For decades, Düsen-Schlick has been supplying systems manufacturers and cigarette producers with process-optimised atomisation technology. Moistening and flavouring are core processes in the primary stage of tobacco processing. These are ultimately responsible for the flavour and quality of the final product. Properly measuring flavouring additives and uniformly moistening leaves and ribs ensures optimum cutting and drying properties. This also creates benefits for the downstream (secondary) stage of cigarette production. The addition of water is necessary because unprocessed tobacco has a water content of approximately 12% and as such is very brittle. Water is added to the tobacco leaves (Orient, Virginia or Burley) using nozzle technology in conditioning drums or on conveyor belts. A water content of approximately 18% to 22% has proven expedient for the application of flavouring in the next processing stage.
Every variety of tobacco has different absorption properties, which are influenced by the drying process after harvesting. This means that an appropriate spray preparation with fine droplets is necessary due to the sometimes poor absorptive capacity of tobacco leaves. This process is known as ‘loading’. It is undesirable for the tobacco to agglomerate and stick together during this process.
The different properties of the individual types of casing and/or flavouring mean that the nozzle system must be capable of reacting flexibly to changes in viscosity and flow rate and must ensure a high level of process reliability in the continuous flow of production.
The type of nozzle used for casing, moistening and flavouring determines the process result. Increasing automation makes it essential for production processes to be increasingly problem-free and economical.
Normally, multiple-substance nozzles are used for this process. In the atomisation process, the drop collective must be applied homogeneously and finely enough to avoid over-moistened clusters.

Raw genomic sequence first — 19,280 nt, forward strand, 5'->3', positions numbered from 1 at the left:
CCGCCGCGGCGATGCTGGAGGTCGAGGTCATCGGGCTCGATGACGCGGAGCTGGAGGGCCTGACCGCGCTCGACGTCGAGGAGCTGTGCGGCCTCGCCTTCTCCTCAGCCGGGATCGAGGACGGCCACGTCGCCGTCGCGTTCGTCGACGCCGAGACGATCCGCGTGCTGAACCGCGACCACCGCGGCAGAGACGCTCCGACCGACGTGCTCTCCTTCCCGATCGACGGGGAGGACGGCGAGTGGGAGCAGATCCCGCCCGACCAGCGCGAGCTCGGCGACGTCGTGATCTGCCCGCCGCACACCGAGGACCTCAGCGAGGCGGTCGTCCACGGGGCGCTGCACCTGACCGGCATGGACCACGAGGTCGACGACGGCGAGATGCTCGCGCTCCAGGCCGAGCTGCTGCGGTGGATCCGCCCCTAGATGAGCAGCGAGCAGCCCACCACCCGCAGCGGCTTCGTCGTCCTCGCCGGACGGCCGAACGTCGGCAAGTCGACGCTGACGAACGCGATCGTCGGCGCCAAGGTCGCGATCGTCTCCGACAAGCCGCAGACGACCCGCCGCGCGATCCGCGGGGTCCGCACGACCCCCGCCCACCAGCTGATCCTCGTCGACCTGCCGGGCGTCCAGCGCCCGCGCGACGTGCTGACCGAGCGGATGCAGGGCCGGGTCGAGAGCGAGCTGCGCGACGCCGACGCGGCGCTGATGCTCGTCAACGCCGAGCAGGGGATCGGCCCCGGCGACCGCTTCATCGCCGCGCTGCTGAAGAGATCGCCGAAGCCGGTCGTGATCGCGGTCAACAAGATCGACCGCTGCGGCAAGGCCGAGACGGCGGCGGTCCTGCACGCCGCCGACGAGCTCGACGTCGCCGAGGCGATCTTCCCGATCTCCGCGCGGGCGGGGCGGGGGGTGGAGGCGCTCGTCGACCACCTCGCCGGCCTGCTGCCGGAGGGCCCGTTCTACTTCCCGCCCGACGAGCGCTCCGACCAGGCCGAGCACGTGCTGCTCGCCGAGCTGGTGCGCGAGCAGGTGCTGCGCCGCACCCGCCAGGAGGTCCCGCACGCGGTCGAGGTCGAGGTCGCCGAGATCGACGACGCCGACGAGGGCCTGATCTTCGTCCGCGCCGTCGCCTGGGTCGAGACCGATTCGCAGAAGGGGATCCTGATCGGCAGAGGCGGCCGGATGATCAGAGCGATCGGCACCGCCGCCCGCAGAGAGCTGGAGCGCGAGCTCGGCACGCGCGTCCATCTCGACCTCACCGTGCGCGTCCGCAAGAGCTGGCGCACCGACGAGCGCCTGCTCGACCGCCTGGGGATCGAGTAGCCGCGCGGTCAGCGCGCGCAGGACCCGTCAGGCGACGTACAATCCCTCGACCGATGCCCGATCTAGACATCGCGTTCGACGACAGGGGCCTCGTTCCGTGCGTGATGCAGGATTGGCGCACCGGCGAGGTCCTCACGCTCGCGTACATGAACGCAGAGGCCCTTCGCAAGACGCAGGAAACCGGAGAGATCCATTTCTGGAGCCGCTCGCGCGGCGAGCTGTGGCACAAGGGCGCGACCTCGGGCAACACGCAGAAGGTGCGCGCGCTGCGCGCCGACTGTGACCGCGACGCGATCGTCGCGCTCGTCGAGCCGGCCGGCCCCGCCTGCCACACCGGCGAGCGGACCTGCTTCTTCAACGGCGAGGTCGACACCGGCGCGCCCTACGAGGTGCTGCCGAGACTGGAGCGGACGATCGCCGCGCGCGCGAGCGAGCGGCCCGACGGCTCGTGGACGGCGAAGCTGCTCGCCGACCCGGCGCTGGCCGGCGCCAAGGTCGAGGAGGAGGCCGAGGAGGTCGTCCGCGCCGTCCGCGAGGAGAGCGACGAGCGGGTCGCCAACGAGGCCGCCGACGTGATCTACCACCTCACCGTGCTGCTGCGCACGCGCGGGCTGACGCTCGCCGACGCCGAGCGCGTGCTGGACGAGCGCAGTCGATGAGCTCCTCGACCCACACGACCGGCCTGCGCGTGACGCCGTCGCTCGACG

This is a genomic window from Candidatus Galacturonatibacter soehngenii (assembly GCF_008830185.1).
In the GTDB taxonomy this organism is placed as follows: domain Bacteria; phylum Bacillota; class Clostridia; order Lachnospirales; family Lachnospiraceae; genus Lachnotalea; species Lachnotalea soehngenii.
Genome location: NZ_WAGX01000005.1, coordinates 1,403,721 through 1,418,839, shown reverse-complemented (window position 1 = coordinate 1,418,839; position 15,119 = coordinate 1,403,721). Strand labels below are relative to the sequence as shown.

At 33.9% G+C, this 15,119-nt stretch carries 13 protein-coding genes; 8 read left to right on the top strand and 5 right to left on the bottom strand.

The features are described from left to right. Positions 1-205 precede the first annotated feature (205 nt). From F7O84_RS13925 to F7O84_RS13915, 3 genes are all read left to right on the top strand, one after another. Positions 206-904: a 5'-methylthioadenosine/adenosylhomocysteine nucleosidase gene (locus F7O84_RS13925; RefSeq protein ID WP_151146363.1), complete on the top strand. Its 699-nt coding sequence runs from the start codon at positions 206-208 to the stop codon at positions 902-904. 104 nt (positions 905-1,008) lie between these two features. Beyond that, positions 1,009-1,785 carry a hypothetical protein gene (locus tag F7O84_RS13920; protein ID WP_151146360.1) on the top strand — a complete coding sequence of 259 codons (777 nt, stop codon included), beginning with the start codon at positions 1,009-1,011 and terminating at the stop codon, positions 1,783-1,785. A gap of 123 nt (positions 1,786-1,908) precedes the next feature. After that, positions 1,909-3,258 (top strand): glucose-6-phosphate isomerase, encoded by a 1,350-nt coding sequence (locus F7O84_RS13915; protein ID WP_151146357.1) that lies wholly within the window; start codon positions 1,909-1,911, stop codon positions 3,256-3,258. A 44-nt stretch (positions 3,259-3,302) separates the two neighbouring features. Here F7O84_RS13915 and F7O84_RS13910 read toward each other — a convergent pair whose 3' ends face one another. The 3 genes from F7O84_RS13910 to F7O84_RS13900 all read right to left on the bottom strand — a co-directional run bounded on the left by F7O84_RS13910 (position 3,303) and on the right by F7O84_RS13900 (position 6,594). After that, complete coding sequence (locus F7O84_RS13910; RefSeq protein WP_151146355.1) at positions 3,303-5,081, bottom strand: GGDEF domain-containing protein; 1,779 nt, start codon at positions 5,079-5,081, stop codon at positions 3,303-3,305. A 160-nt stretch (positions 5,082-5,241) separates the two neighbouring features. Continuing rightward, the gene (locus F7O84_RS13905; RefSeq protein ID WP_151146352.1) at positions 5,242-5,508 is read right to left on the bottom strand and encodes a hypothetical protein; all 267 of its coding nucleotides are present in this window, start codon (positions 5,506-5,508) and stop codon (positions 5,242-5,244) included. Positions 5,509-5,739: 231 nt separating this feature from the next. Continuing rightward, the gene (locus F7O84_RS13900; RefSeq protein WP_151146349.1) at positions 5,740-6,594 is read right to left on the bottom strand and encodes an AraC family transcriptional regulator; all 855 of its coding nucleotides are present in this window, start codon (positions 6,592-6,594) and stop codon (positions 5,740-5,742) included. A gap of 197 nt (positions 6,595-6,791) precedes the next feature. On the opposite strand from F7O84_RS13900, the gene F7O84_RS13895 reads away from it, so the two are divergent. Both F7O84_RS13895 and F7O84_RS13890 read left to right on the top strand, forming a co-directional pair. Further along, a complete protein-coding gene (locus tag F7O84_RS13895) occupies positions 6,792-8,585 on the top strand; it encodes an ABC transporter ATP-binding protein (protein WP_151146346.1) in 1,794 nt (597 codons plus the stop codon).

In the past, too little importance was placed on the precise design of the nozzles in many production processes. However, purely nozzle-related parameters like the necessary flow rate and the fineness of the atomisation are not enough these days to determine the nozzle parameters. The user has very specific requirements for the atomisation nozzles: they must have a hygienic design, i.e. contain a low number of dead spaces and threads and have clean passages and surfaces.
Debris build-up or bearding in the front area of the nozzle may have an impact on the spray or may even block the nozzle. The spray with small, evenly reproducible drop size must be set flexibly to a particular drop size, in order to prevent excess moisture on the surface due to atomisation being too coarse.
Further features include the option of altering the width and height of the spray jet formation (ellipse) and even distribution of liquid across the spray width.
Based on these requirements, Schlick multiple-substance nozzles have been developed which provide high operating security. In fact, it is often not even possible to intervene during the process with the result that a poor spraying pattern or a blockage of the nozzle due to caking may lead to the loss of the entire batch.
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